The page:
But more basic changes in everyday practice—how clinicians actually behave towards their clients—can be frustratingly slow and uneven. Studies have shown that clinical practice guidelines may have little direct impact on clinician conduct. Clinicians may not read them or may simply disregard them. In practice, the APA guidelines are aimed at clinicians who are already receptive and eager to take practical and immediate steps to improve affirmative care. For them, the guidelines can provide a crucial introductory framework. Clinical psychologist Sand Chang is chair of the APA’s Committee on Sexual Orientation and Gender Diversity and served on the task force to write the new guidelines. Chang explained to us by phone that until now, the APA had only created practice guidelines concerning sexual orientation. As Chang told us, “I felt this was one tangible way the APA could make a concrete effort to address the T in LGBT. Do I think that everyone’s going to read it? Not at all. But I do think mental health providers and people within the mental health field have a lot of impact on the ways that trans people are able to access health care.”

The problem, Chang reflected, really begins with graduate training. A 2009 survey of psychologists and psychology graduate students found that only 30 percent of participants reported familiarity with the kinds of issues that transgender and gender-noncomforming people experience. Chang recalled taking a first-year course in graduate school in which sexual orientation was discussed for only one lecture, “and we definitely didn’t talk about gender identity.” In Chang’s view, despite their limitations, one way the guidelines might help is by influencing curriculum. “If we’re able to educate more mental health providers, hopefully we can reduce stigma, reduce barriers, and reduce microaggressions in interactions between mental health providers and trans folks.”

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But for the moment these are long-term hopes, not a concrete strategy. In a recent conversation, New York University professor James Martin, founder and co-chair of the independent Caucus of LGBT Faculty and Students in Social Work, also praised the APA guidelines and was hopeful about their potential interdisciplinary contributions. At the same time, Martin warned that focusing too heavily on psychological experiences can mean minimizing and failing to address the impact of underlying social oppression. Martin said, “It’s hard for me to imagine how we could talk about working with transgender and gender-nonconforming people professionally without a really, really heavy focus on the severe economic and social injustice issues [they face], in particular violence.” Martin added that he was “disappointed” that the document mentioned violence against trans women so briefly. “It didn’t really do justice to the kind of horrifying level of violence that many transgender people experience, especially trans women of color, which is of course so often ignored.”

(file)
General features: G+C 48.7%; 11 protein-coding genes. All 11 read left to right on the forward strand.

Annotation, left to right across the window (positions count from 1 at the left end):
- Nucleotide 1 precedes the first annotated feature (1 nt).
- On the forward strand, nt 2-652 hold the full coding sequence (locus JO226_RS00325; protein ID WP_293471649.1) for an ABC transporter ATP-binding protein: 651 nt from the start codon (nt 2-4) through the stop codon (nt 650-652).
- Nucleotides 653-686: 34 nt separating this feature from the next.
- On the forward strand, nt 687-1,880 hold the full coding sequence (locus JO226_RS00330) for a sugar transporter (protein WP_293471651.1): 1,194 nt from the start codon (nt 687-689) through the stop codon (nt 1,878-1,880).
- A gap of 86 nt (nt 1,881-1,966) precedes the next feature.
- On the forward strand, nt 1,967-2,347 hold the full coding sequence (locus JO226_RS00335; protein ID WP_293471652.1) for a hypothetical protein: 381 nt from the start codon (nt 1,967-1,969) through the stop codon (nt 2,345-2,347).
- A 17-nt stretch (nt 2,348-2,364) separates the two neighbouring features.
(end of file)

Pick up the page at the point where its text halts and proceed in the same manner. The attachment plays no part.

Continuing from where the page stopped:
As Martin noted, there is cursory acknowledgement of discrimination and violence in the new APA guidelines, but it is surprising that the APA would not take this opportunity to more plainly diagnose the racist, economic, and gender oppression undermining and devaluing so many transgender and gender-nonconforming lives. To this point, it is also remarkable that nowhere in the 55 pages of guidelines does the APA address violence by psychologists, social workers, and other clinicians themselves, whether they fail to provide basic affirmative treatment or practice so-called reparative therapies, conversion therapies, and sexual orientation change efforts (SOCEs). Reparative therapies and SOCEs can range from talk therapy to transform the client’s sense of identity and desire, to behavioral aversion therapies including shock therapy, freezing, and burning, as well as sexual violence. In 2009, the APA passed a resolution discouraging SOCEs for lesbian, gay, and bisexual people—an update on their first statement, “Appropriate Therapeutic Response to Sexual Orientation,” from 1997. Neither resolution mentioned transgender people, even though SOCEs typically conflate gender expression, gender identity, and sexual orientation. While the APA has endorsed transgender-affirmative therapeutic work, they have also failed to take any broad action against psychologists who continue to practice SOCEs: One of the APA’s own past presidents, Nicholas Cummings, remains an outspoken defender.

Similarly, NASW issued a statement against reparative and conversion therapies for lesbian and gay men in 1992. It has been repeatedly updated, most recently in 2015, to “condemn” use of these techniques with transgender people as well as with lesbian, gay, and bisexual people, “by any person identifying as a social worker or any agency that identifies as providing social work services.” But is discouraging or even condemning harmful practices enough? Mental health and social service organizations have historically rationalized and perpetuated oppression of LGBT people. In simply repudiating reparative therapy, the APA and NASW fail to hold themselves accountable for when and where it still occurs. They will continue to do so, until they take clear and concerted steps against transphobia and homophobia in clinical practice.